Ottawa drivers are just too polite for roundabouts.
In most jurisdictions, cars have the right of way over pedestrians at a roundabout. But City of Ottawa studies suggest that 50-70% of vehicles are currently yielding to pedestrians as a courtesy, even though they’re not supposed to.
This week, the city will be lifting the veil on new pedestrian crossovers or “PXOs” at many single-lane roundabouts. It’s part of a bid to make roundabouts and other road crossings safer for pedestrians.
“Drivers behind a car that is stopping may not expect this to occur which causes them to have to brake suddenly. Once the appropriate signage and pavement markings are installed at the roundabout crossings, it will be clear to all drivers that if a pedestrian is present, they must stop if it is safe to do so. This should eliminate any uncertainty for drivers behind a vehicle approaching an intersection if they will or will not stop,” wrote Councillor Shad Qadri in a recent email to residents.
“Since pedestrian crossings are very short (about five metres) the delay to motorists when pedestrians are present will be minimal (as we see today when vehicles do stop for pedestrians),” he wrote.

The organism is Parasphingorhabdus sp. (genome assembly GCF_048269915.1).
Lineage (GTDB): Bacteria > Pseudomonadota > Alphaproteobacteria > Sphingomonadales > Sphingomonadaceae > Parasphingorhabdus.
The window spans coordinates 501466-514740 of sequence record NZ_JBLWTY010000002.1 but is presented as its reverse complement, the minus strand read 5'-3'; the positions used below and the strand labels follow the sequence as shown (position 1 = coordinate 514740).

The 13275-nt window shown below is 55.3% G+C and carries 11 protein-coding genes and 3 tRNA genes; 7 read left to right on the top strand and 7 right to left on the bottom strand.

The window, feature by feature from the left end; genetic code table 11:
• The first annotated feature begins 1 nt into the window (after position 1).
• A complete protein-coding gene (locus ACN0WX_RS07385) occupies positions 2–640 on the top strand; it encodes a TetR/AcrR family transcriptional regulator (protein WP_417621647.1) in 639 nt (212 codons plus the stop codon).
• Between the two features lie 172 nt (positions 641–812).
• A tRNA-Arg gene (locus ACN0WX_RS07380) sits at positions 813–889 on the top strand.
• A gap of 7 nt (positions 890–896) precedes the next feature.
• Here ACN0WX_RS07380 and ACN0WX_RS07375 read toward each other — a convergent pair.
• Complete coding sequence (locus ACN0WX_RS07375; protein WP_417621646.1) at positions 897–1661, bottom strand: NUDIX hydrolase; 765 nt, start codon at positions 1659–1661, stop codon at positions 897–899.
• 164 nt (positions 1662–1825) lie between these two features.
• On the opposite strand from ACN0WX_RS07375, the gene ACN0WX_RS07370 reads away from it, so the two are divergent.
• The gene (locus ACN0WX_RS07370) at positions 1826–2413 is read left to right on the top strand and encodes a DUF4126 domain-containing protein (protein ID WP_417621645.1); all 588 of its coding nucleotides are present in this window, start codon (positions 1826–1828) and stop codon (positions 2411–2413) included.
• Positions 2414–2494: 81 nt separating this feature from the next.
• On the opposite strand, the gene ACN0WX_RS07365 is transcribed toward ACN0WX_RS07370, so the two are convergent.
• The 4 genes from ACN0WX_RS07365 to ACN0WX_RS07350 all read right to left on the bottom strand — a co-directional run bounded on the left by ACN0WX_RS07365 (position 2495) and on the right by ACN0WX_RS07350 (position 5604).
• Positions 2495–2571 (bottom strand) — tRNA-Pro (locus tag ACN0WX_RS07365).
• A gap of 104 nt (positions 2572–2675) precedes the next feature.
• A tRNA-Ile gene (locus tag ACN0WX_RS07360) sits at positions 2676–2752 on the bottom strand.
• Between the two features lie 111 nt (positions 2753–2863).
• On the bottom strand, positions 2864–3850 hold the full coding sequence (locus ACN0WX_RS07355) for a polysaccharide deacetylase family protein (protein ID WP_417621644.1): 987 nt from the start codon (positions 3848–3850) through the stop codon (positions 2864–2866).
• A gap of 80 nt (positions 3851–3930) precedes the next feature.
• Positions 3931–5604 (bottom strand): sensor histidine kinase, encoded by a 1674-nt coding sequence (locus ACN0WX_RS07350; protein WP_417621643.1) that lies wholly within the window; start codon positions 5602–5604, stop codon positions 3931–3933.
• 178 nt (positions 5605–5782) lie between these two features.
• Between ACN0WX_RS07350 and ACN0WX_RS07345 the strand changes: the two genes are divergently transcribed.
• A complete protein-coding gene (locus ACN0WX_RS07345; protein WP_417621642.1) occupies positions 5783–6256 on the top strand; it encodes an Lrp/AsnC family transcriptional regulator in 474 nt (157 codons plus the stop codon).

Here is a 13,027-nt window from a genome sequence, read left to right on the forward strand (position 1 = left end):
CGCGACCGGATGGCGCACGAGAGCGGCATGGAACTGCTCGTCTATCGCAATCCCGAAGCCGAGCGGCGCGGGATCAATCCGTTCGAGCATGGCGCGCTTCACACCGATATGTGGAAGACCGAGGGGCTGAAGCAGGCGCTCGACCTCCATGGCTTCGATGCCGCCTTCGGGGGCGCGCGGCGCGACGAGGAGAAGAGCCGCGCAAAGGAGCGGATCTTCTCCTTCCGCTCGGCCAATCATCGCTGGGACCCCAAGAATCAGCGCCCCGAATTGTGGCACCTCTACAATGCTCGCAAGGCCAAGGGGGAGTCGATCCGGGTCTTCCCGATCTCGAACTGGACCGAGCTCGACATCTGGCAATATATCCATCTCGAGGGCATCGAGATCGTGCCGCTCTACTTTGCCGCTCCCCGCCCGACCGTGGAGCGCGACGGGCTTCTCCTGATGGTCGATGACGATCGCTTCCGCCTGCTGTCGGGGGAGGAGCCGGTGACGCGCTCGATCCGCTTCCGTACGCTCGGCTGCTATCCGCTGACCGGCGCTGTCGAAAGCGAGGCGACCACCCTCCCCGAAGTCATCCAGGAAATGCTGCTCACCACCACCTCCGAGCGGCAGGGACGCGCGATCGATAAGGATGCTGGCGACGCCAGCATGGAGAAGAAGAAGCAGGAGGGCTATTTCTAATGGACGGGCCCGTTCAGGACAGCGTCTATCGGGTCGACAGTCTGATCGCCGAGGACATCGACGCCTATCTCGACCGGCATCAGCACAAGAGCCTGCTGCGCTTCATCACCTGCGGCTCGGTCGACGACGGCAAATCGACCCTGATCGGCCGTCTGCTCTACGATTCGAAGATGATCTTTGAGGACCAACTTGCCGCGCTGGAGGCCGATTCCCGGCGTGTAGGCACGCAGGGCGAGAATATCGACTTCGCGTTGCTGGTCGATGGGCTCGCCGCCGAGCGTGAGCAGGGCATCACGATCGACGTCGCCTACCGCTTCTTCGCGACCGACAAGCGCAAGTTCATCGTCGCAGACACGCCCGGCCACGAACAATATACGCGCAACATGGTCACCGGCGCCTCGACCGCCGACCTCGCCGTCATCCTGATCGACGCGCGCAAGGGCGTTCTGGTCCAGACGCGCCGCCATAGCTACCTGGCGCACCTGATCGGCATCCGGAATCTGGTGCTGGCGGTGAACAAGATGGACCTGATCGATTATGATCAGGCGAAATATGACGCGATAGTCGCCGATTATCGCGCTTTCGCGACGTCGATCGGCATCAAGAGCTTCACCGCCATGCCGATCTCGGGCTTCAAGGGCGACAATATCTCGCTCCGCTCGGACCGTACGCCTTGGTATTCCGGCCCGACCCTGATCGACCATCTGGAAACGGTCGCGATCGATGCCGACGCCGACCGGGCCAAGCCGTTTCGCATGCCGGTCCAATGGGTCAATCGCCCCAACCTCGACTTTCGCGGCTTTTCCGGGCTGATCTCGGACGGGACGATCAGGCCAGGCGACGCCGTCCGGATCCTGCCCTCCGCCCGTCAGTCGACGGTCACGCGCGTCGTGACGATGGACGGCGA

And it’s not just roundabouts. Several mid-block crossings will also be getting new PXOs. Crossings will be identified by signs and pavement markings, and some will even have flashing beacons.
Drivers and cyclists must yield the right-of-way to pedestrians in the crossover. Once pedestrians have cleared the entire roadway, drivers may proceed. Screw up, and you could be facing a $500 along with three demerit points on your license.
The change comes after changes to Ontario’s <strong>Highway Traffic Act</strong> came into effect earlier this year. The law was revised to allow municipalities to install pedestrian crossovers on low-speed, low- to medium-volume roads. In Ottawa, 60 crossovers will be installed each year for the next three years starting this summer.
Most PXO’s in the city will be activated between June 13-30. For more info, you can visit the City’s PXO page.
We’d like to hear from our readers: What do you think of the plan? Add your comments below or email firstname.lastname@example.org